Working their way up

Stalwart Telescope employees promoted to key front office jobs

 

Rick Butler and Robin Dodge have worked a lifetime at Telescope Casual Furniture. Between them, they have 67 years of accrued time, having worked their way up from the production floor to the front office through a series of ever-changing and increasingly demanding jobs.

Dodge and Butler were promoted to new positions late in 2008, CEO Cathy Juckett said recently.

Dodge was named vice president of strategic implementation and also named to the 106-year-old company’s board of directors.

“It just kind of happened all in one day. I almost fainted – they just sprung it on me,” Dodge said.

Dodge started with the company in 1979 working on the production floor in the sewing room.

She said her father-in-law, Leonard Dodge, retired from the company after working some 60 years, “I always thought that if I could get a job at Telescope that would be awesome,” she said.

After getting started in production and sewing, Dodge said she held various jobs throughout the factory, taking on additional responsibilities over time.

“There isn’t too much that I didn’t do in the plant,” she said. While working in customer service, she said she enjoyed getting to know all of the dealers. It was a place the knowledge from the production floor came in handy. In a company that prefers to promote from within, each of her positions has informed the other to some extent, she said.

Working as fabric coordinator, Dodge said, she enjoyed selecting the fabrics that would become the chairs in the company lines and saw an expansion of the swatch book up to its current 180-fabric level. The book, which is more than 4inches thick, was a portion of that in the past. The book takes the guesswork out of coordinating colors for customers who are concerned about customization among large numbers of pieces.

Most recently Dodge said she has been a part of the design team.

Dodge said she’s a big fan of technology and gets the most out of her iPhone, but also uses a good old-fashioned wall calendar to keep others on the same page.

The calendar is attached to the outside of her office door where anyone who needs to can swing by and figure out if they are a part of a meeting and when the meeting will be taking place.

The new job is all about coordinating the efforts of others to make sure big picture comes together correctly and on time, she said.

“It’s problem solving and coordination,” Dodge said, noting that she meets with everyone, from foremen on the production floor to research and development people and the design teams, to ensure everyone is on time and has what they need to meet their goals.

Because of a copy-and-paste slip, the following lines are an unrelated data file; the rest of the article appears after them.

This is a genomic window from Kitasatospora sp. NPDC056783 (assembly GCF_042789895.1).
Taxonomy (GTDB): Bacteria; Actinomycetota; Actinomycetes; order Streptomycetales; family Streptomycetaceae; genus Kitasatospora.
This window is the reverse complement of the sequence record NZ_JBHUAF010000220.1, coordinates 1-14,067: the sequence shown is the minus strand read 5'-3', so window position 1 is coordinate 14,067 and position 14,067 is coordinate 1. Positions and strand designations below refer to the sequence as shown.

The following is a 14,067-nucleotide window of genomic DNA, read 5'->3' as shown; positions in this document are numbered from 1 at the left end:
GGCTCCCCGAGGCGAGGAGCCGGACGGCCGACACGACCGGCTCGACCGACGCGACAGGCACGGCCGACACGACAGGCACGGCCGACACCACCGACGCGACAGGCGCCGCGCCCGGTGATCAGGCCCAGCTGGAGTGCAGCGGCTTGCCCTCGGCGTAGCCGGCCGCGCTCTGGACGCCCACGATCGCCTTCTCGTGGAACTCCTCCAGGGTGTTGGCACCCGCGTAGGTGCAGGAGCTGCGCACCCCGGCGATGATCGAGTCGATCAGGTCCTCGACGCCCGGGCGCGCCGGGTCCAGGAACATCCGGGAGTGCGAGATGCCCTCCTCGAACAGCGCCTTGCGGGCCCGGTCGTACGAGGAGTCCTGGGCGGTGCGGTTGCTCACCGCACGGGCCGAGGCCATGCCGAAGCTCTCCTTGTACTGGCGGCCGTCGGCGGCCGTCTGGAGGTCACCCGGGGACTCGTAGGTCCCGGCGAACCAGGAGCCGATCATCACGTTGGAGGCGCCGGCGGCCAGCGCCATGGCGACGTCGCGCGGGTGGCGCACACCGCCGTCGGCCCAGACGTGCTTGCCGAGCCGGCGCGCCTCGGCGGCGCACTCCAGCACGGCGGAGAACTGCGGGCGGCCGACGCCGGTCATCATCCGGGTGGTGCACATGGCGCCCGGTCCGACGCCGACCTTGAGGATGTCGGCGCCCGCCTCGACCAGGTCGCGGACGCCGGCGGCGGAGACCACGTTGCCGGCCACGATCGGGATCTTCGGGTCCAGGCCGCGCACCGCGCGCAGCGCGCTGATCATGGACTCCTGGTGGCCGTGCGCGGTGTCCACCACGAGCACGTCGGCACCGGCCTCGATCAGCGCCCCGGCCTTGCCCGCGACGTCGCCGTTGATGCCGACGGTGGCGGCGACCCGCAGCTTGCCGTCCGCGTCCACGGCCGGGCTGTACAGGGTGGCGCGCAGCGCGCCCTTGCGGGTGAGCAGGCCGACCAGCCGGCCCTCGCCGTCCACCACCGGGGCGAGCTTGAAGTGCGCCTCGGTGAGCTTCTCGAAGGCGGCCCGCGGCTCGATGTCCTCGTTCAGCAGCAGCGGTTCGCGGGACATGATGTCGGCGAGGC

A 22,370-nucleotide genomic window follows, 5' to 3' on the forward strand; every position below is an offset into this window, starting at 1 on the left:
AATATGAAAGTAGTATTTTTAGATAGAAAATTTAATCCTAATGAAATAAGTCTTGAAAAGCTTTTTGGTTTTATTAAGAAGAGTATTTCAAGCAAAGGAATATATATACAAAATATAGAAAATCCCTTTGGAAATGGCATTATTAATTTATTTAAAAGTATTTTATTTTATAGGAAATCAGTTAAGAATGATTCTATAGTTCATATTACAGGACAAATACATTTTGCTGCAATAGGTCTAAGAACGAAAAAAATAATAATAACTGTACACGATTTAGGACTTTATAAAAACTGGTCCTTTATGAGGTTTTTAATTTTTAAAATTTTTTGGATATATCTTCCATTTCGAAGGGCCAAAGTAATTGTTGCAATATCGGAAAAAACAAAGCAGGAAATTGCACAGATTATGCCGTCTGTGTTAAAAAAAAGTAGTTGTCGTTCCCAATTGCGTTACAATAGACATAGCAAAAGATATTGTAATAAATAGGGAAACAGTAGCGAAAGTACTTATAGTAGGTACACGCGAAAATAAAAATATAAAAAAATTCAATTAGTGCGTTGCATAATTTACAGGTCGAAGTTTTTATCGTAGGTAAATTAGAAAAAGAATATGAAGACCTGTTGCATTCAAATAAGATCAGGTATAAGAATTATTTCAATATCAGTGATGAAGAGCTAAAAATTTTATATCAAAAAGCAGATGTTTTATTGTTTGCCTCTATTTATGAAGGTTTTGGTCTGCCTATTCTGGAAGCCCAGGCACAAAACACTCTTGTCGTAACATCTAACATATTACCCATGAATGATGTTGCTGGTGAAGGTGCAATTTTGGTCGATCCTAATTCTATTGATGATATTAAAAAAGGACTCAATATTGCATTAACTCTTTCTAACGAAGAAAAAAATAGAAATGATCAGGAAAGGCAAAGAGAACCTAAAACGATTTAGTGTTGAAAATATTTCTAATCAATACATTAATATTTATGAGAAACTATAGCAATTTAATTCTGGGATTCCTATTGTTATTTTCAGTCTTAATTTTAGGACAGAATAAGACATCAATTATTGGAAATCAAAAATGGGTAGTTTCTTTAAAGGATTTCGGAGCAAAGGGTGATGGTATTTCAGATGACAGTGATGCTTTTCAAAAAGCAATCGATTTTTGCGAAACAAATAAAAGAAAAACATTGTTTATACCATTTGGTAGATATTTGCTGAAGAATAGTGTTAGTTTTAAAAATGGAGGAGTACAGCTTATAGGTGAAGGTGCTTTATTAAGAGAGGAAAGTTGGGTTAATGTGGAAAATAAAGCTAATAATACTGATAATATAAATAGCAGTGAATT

Dodge said she definitely could not have advanced without the support of her family –husband Dwayne and her three children Tonya, Terilee and Darren.

Butler, Telescope’s vice president of product development, is in his 37th year with the company and adjusting to his newest title.

Butler said he works with the designers, engineers and many others in the job,

“I’m responsible for taking designs and making them a reality,” he said.

Much of Butler’s job is figuring out how materials will be used to build Telescope products and even figuring out or inventing the process to make new products happen.

Butler said his group will sometimes build multiple versions of a potential new product to ensure it is of the correct scale, is sturdy enough and even looks right,

“A product has to have the proper perceived value to the consumer,” he said.

“We’ll kick the tires and make sure it’s a good product,” he said. After all of that, Butler said, he has to make sure the product can get to the customers and arrive intact or ready to be assembled, as in the case of most tables.

Because of Telescope’s position in the marketplace, Butler said, customers have high expectations for the products he helps bring about, both in terms of variety and durability.

 “It’s very important in the marketplace to offer furniture that will stand the test of time – that’s certainly a major selling point of Telescope Furniture,” Butler said.

Butler said he grew up in the area on a dairy farm in Raceville until he started working at General Electric Co. in its drafting program.

Butler said he left GE to return to the farm as it was winding down and was looking for another job when an opportunity at Telescope came along.

Starting as many others have, Butler was doing piecework on the production floor assembling folding beach chairs, “That was the cornerstone of our business back then,” he said.

The company was cranking out about 500,000 director’s chairs and more than 1 million beach chairs each year.

“We had production lines that were putting out 1,000 chairs per shift,” he said.

“That was an OK way to get started, but I was looking for more of a challenge,” Butler said.

The challenge came in moving into the tool room and from there he just kept taking on new challenges within the company. Something Butler said he has always appreciated about the company is the atmosphere where input from employees is considered as well as promotion from within. “We’re just a couple of a lot of people who have done the same thing,” he said referring to Dodge.

From there Butler said he “migrated” into supervision. “That’s what my career has been, just one long migration,” he quipped.

Butler also credits his family, wife Pam and three sons Adam, Seth and Nathan, with supporting him over the years.

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